And when Derek Fisher finally sits down with Anthony, Jackson might have the Knicks' newest head coach wear some of his shiny jewelry to persuade Anthony to remain a Knick.
"I think I'll have Derek wear all five of his rings the first time he comes in and talks to Carmelo," Jackson said of the five championships Fisher won with the Los Angeles Lakers. "And say, 'This is what we're working for, you know?'"
Fisher was introduced Tuesday as head coach of the Knicks, and there were more than a few questions about his best player and the team's ability to keep Anthony in New York.
"That's I guess a good question, but one that I don't have the answer to," Fisher said on whether Anthony will stay or leave. "Only Carmelo can answer that question. That's a big part of not only who I am as a person and have been as a player, but who I'll be as a coach, is that ultimately the decision to be great, to be a part of something special, to want to be the best that you can be is ultimately your choice.
"We obviously firmly believe that here is that place for Carmelo. And we are going to do our best, not to convince him or change his mind from maybe a decision he's already made, but just help give him some confidence that with the personalities involved and our commitment to working hard to achieve a certain level of success, that this is the place where he can have what it is he wants."
Anthony is expected to exercise an early termination clause in his contract and become a free agent on July 1. Jackson has said that he advised Anthony to not opt out of his contract and remain with the Knicks until they have added cap flexibility to pursue more help in the summer of 2015.
"Steve and I plan to meet with Carmelo and some of his people in the near future," Jackson said. "And we want to express to him again our desire to have him back on the team. We haven't had a plan one way or the other -- (if Anthony decides to) opt in or opt out -- because that is his choice. And he sought that in free agency and he's got the right to do that."
Fisher admitted that he doesn't have a tight relationship with Anthony outside of having played against each other numerous times when Fisher was with the Lakers and Anthony was a Denver Nugget.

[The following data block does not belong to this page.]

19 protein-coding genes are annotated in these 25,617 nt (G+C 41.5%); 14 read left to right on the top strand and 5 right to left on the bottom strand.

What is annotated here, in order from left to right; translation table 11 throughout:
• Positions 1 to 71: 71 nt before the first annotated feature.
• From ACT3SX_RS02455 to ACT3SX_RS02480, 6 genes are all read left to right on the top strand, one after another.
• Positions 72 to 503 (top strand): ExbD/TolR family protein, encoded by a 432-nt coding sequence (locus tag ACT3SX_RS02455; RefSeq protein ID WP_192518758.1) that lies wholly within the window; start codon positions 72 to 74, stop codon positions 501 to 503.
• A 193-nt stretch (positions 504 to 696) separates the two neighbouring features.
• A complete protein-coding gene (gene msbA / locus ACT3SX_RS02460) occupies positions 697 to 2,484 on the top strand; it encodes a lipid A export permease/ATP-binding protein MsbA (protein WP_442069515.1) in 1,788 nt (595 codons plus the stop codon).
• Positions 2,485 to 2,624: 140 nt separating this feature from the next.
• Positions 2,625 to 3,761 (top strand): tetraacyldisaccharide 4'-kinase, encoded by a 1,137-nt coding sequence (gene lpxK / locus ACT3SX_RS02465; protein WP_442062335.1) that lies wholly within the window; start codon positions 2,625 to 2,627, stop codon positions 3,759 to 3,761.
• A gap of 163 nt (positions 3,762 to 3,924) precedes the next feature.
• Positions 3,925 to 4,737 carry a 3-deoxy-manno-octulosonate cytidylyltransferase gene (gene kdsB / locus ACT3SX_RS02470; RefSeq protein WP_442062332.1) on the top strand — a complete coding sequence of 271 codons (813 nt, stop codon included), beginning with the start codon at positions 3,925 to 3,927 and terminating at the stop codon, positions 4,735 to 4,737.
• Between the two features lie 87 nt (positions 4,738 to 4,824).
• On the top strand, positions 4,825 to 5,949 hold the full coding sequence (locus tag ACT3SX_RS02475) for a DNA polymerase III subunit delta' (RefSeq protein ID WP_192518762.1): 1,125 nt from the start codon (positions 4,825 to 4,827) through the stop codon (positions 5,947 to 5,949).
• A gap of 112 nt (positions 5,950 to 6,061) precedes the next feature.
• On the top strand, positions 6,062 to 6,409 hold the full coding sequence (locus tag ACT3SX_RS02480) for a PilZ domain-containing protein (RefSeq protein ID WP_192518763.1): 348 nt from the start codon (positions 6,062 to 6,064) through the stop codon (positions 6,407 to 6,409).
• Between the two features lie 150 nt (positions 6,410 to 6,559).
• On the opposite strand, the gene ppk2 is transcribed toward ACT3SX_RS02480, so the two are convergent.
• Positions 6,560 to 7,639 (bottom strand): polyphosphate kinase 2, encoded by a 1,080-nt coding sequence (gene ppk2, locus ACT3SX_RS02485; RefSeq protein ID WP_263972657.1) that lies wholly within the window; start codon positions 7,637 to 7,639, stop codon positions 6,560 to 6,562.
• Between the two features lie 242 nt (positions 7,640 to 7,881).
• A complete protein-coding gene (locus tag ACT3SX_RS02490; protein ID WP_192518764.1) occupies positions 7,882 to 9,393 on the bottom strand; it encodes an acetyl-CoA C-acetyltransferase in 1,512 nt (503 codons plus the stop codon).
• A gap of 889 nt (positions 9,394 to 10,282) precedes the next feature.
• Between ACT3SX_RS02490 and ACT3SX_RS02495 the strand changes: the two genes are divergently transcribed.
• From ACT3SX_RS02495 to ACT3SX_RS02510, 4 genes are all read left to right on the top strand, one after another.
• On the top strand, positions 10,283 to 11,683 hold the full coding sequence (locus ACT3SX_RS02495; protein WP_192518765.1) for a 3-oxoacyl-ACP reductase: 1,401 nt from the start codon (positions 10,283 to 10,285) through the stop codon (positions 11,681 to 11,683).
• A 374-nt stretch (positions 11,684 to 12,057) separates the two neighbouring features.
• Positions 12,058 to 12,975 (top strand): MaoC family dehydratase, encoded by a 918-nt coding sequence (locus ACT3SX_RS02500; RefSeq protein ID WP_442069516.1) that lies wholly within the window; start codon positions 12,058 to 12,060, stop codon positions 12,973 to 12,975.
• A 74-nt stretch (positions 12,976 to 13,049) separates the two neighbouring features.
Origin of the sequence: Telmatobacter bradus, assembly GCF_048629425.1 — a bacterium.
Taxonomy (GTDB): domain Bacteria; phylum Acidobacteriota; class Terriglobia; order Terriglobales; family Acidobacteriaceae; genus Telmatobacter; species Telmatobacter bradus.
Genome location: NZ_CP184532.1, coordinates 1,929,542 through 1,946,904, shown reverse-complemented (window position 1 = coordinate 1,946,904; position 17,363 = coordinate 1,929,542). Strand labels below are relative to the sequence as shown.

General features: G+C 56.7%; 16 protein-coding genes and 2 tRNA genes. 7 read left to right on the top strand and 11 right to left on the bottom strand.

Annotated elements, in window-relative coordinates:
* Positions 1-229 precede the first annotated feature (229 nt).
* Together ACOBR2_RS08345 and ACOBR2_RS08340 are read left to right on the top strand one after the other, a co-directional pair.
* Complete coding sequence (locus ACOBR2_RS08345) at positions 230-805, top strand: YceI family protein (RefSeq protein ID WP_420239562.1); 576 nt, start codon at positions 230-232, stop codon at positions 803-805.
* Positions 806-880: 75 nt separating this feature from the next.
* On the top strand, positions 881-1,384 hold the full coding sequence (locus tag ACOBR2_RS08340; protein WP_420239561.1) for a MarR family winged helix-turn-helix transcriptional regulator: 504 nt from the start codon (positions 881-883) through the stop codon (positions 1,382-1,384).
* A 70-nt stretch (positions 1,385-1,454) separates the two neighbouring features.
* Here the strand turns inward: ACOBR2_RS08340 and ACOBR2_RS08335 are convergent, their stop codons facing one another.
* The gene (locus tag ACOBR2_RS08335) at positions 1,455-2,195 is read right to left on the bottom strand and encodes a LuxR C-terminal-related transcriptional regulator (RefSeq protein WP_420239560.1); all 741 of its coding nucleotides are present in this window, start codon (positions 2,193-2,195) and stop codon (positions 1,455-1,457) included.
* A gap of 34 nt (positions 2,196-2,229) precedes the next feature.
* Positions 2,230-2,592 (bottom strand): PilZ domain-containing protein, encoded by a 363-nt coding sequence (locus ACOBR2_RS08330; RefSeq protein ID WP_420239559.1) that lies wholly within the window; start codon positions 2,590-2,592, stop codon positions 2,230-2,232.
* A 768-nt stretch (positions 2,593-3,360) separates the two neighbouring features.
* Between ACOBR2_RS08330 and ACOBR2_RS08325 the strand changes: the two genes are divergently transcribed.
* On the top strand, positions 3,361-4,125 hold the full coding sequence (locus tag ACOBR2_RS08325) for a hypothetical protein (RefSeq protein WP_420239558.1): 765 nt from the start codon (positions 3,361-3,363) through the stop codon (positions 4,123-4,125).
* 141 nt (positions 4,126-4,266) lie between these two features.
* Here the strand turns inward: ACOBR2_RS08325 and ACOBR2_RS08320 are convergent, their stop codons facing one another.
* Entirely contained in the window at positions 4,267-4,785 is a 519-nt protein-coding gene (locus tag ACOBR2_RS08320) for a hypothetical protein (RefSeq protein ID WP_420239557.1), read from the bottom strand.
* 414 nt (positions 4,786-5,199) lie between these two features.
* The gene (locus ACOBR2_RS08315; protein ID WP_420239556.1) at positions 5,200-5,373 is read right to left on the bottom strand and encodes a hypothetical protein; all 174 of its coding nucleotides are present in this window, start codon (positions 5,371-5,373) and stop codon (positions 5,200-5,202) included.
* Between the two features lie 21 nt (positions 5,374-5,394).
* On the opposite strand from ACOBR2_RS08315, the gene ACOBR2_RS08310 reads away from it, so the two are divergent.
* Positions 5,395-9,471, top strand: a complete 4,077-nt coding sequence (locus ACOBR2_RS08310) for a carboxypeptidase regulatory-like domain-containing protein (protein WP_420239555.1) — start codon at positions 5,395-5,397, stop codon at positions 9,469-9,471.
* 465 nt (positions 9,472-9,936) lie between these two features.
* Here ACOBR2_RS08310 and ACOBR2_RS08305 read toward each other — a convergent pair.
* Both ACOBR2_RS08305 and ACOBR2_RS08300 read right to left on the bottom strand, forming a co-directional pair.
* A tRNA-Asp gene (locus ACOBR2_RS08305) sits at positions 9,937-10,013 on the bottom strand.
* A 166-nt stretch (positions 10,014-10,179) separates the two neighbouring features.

"We played against each other for years," Fisher said. "He is one of the great ones. In due time, I will continue to speak with all of our players, not just Carmelo. But there won't be any hesitation to let him know that I'm excited about the opportunity to possibly work with him.
"But it will be his choice. As the head coach, I have to be prepared to coach the players we ultimately have. I would love the opportunity to work closely with Carmelo. I look forward to it and we will see if it can happen."
Mills, the team's general manager under Jackson, hopes that Jackson and Fisher's championship pedigree will convince Anthony that the Knicks are committed to winning.
Even though Fisher has never been a head coach, the Knicks are banking on Fisher's championship experience as a player transferring to his new job on the sideline.
"Hopefully it will matter to Carmelo," Mills said of Fisher's championship experience persuading Anthony to remain a Knick. "I know having these two guys and their championship pedigree will make a difference when we go out and start talking to players about that we are trying to build here."
Fisher believes the Knicks can win even though they just finished 37-45 and are cap-strapped with monstrous contracts and have no picks in the upcoming draft.
"I'm not as down on the roster and the team as some of you in the room are," Fisher said to reporters at his press conference. "I think there are some things that we can do with this team that can be special right now, not years from now.
"(Anthony) wants to be on a great team. He wants to be around great people that want to achieve greatness. He's great and he deserves that, and so that's what we want to create with him and hopefully we can do it."